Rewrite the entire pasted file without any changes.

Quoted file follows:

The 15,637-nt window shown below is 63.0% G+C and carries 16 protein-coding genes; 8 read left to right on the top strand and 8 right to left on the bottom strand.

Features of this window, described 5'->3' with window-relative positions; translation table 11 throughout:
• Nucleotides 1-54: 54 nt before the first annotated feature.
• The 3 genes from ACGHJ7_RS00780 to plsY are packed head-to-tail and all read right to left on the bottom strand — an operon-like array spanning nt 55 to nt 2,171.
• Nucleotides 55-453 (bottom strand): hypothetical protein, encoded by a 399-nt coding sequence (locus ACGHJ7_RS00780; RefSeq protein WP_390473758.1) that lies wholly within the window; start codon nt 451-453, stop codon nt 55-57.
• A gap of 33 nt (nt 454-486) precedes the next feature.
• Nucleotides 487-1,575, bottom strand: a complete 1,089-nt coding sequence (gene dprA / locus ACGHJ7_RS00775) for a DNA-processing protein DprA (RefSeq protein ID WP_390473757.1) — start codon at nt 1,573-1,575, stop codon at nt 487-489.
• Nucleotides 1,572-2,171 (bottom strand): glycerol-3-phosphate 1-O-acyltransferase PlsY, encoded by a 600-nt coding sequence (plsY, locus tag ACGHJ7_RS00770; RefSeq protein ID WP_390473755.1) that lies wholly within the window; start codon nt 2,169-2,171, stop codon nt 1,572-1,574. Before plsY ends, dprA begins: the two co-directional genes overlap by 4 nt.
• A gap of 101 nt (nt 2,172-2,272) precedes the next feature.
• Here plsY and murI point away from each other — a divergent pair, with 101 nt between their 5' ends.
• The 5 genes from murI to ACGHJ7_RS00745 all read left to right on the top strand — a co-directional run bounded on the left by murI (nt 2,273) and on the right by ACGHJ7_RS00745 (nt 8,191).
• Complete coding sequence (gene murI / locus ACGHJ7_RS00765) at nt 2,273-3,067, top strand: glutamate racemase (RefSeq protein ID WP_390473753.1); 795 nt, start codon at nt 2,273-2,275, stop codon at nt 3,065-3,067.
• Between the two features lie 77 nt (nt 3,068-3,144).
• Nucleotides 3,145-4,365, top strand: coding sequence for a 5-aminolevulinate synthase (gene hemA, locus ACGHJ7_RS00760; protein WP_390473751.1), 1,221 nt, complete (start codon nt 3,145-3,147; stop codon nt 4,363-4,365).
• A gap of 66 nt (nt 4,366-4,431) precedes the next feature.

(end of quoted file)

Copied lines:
The 15,637-nt window shown below is 63.0% G+C and carries 16 protein-coding genes; 8 read left to right on the top strand and 8 right to left on the bottom strand.

Features of this window, described 5'->3' with window-relative positions; translation table 11 throughout:
• Nucleotides 1-54: 54 nt before the first annotated feature.
• The 3 genes from ACGHJ7_RS00780 to plsY are packed head-to-tail and all read right to left on the bottom strand — an operon-like array spanning nt 55 to nt 2,171.
• Nucleotides 55-453 (bottom strand): hypothetical protein, encoded by a 399-nt coding sequence (locus ACGHJ7_RS00780; RefSeq protein WP_390473758.1) that lies wholly within the window; start codon nt 451-453, stop codon nt 55-57.
• A gap of 33 nt (nt 454-486) precedes the next feature.
• Nucleotides 487-1,575, bottom strand: a complete 1,089-nt coding sequence (gene dprA / locus ACGHJ7_RS00775) for a DNA-processing protein DprA (RefSeq protein ID WP_390473757.1) — start codon at nt 1,573-1,575, stop codon at nt 487-489.
• Nucleotides 1,572-2,171 (bottom strand): glycerol-3-phosphate 1-O-acyltransferase PlsY, encoded by a 600-nt coding sequence (plsY, locus tag ACGHJ7_RS00770; RefSeq protein ID WP_390473755.1) that lies wholly within the window; start codon nt 2,169-2,171, stop codon nt 1,572-1,574. Before plsY ends, dprA begins: the two co-directional genes overlap by 4 nt.
• A gap of 101 nt (nt 2,172-2,272) precedes the next feature.
• Here plsY and murI point away from each other — a divergent pair, with 101 nt between their 5' ends.
• The 5 genes from murI to ACGHJ7_RS00745 all read left to right on the top strand — a co-directional run bounded on the left by murI (nt 2,273) and on the right by ACGHJ7_RS00745 (nt 8,191).
• Complete coding sequence (gene murI / locus ACGHJ7_RS00765) at nt 2,273-3,067, top strand: glutamate racemase (RefSeq protein ID WP_390473753.1); 795 nt, start codon at nt 2,273-2,275, stop codon at nt 3,065-3,067.
• Between the two features lie 77 nt (nt 3,068-3,144).
• Nucleotides 3,145-4,365, top strand: coding sequence for a 5-aminolevulinate synthase (gene hemA, locus ACGHJ7_RS00760; protein WP_390473751.1), 1,221 nt, complete (start codon nt 3,145-3,147; stop codon nt 4,363-4,365).
• A gap of 66 nt (nt 4,366-4,431) precedes the next feature.